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Advice for Young Professionals

Plan Early


The first thing you should do is discuss this with your supervisor at work.  Often times, if you are presenting a paper, the company will sponsor your expenses to the conference.  This chance of sponsorship increases dramatically if he paper is about the history of the company or one of its programs, projects, or products.  In industry, because the conference is in January, most of the expenses will be on the previous year’s budget.  That means it must be planned into the budget the year before that (two years out).  The most common rejection response is “I’d like to send you, but it is not in the department budget.”  Thus start the process early enough to insure that it gets in the budget.


This will require you to determine when and where the conference will take place, the cost of conference registration, travel, lodging, and unless you are using personal leave, the cost of your wages while traveling and at the conference.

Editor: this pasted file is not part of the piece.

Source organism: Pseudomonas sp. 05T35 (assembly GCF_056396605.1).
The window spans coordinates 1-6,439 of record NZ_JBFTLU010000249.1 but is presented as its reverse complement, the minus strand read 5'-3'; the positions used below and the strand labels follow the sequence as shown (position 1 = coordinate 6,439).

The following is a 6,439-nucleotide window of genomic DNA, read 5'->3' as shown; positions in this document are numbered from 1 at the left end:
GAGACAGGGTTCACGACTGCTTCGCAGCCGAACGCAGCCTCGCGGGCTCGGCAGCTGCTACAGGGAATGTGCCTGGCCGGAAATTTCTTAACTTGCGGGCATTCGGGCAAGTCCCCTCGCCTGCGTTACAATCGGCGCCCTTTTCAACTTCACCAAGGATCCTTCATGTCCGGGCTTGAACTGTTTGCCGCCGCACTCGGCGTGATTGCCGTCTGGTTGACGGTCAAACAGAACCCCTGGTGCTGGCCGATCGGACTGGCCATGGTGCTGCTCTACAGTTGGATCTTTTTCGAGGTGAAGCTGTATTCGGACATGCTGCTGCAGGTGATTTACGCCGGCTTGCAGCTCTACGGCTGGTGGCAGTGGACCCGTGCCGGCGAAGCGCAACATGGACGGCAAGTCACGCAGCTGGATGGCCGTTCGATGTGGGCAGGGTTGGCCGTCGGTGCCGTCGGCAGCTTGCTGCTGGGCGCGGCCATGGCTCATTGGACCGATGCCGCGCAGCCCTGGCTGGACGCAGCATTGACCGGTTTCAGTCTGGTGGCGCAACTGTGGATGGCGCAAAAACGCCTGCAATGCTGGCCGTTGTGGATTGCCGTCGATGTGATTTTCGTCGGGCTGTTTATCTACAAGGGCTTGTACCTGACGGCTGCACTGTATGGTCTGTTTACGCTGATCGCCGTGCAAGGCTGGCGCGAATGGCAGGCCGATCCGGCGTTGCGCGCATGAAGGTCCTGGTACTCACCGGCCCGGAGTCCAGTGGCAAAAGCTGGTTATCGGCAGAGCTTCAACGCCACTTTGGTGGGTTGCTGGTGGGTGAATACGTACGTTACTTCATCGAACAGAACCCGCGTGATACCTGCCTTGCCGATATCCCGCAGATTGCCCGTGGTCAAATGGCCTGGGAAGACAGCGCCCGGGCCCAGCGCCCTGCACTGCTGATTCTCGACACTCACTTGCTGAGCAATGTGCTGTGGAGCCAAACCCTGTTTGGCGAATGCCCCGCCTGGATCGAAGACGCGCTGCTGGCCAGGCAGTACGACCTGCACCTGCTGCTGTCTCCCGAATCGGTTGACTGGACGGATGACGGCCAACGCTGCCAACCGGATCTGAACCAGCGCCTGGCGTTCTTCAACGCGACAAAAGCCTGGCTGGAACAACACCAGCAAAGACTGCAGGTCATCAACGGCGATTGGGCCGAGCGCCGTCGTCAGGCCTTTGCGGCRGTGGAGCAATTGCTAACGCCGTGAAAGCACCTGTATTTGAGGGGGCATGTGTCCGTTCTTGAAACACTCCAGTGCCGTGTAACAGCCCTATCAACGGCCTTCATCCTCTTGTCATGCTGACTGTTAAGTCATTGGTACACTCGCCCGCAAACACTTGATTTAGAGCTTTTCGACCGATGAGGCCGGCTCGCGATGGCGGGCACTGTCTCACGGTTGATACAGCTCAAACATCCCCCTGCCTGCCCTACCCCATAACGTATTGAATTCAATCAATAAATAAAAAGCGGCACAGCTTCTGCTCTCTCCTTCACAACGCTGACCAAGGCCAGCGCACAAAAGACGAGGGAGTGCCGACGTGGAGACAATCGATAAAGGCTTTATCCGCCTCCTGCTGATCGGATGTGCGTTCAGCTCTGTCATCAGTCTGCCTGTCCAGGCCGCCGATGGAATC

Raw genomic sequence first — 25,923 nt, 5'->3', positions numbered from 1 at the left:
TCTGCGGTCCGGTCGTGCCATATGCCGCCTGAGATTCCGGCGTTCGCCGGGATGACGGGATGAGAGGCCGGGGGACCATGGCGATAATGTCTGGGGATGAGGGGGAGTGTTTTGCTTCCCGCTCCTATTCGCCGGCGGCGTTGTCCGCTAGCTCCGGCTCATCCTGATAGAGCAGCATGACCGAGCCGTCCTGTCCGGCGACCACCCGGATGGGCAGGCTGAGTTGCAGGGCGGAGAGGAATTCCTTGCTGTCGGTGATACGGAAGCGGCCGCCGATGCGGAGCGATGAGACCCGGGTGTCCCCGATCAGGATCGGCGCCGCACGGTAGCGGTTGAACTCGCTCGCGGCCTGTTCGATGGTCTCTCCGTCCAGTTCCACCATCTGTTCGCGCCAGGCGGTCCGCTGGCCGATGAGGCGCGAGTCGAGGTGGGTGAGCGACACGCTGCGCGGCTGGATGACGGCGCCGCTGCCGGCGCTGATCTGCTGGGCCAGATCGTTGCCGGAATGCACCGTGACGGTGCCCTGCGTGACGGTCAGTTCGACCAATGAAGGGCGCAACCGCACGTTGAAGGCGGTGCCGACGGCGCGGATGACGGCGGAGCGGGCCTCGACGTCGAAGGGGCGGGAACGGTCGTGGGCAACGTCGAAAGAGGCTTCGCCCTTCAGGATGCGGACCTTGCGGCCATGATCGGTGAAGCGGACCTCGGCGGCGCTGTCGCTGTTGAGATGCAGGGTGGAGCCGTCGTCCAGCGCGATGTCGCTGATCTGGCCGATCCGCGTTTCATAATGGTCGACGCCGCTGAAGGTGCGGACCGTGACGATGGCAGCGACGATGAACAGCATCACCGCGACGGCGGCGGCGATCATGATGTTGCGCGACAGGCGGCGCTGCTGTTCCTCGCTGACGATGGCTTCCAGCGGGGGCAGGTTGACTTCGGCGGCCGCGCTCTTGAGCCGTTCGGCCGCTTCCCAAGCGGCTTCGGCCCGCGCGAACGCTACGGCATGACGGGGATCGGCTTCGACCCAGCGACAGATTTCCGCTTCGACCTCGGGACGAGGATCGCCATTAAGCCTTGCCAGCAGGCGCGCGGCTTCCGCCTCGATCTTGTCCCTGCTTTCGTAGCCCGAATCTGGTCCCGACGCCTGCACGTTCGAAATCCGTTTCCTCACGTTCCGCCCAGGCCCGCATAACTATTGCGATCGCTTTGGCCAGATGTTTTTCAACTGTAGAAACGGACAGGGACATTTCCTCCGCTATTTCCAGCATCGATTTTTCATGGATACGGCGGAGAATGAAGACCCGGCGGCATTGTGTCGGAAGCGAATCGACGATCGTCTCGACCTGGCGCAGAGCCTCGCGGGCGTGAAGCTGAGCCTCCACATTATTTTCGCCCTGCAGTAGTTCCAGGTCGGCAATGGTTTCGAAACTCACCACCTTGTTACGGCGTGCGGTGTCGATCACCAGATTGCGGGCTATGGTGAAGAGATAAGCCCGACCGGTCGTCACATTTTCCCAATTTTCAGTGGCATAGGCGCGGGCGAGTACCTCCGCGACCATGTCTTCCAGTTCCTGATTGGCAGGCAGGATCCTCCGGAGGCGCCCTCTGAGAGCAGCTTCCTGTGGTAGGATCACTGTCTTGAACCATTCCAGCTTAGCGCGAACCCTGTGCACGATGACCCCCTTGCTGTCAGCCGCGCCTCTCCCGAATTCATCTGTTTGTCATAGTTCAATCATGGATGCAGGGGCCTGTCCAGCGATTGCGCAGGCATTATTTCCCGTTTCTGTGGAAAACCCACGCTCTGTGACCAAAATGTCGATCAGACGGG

Set a schedule

Frequently, young professionals don’t really have control of their own time at work.  They are thrown on short deadline projects, and moved around in such a way that it is difficult for them to maintain a steady project of their own.  Unless the paper is work related, and authorized, all work on the publication will have to be done on your own time, outside of work hours.  Therefore, schedule planning is very important and will also take two years. 


Additional time will need to be scheduled for getting Releasability reviews.

Put together a milestone calendar of when you expect to get certain tasks completed.  Because scheduling time can be so difficult, plan a little extra time in your schedule and try to keep the deadlines.  Always set your own deadlines well in advance of the actual deadlines.  Thus if the final paper submission deadline is the first of December, set your personal deadline a few weeks before that to give it a final editorial review and to give yourself some emergency leeway.

Public Release and ITAR Requirements

Whether in the private or public sector, employers have strict requirements for reviews and approvals before information is released to the public.  Some of these reviews can take months for each level of review.  Look at the advice of what to do in the area of Releasability, and plan appropriately.

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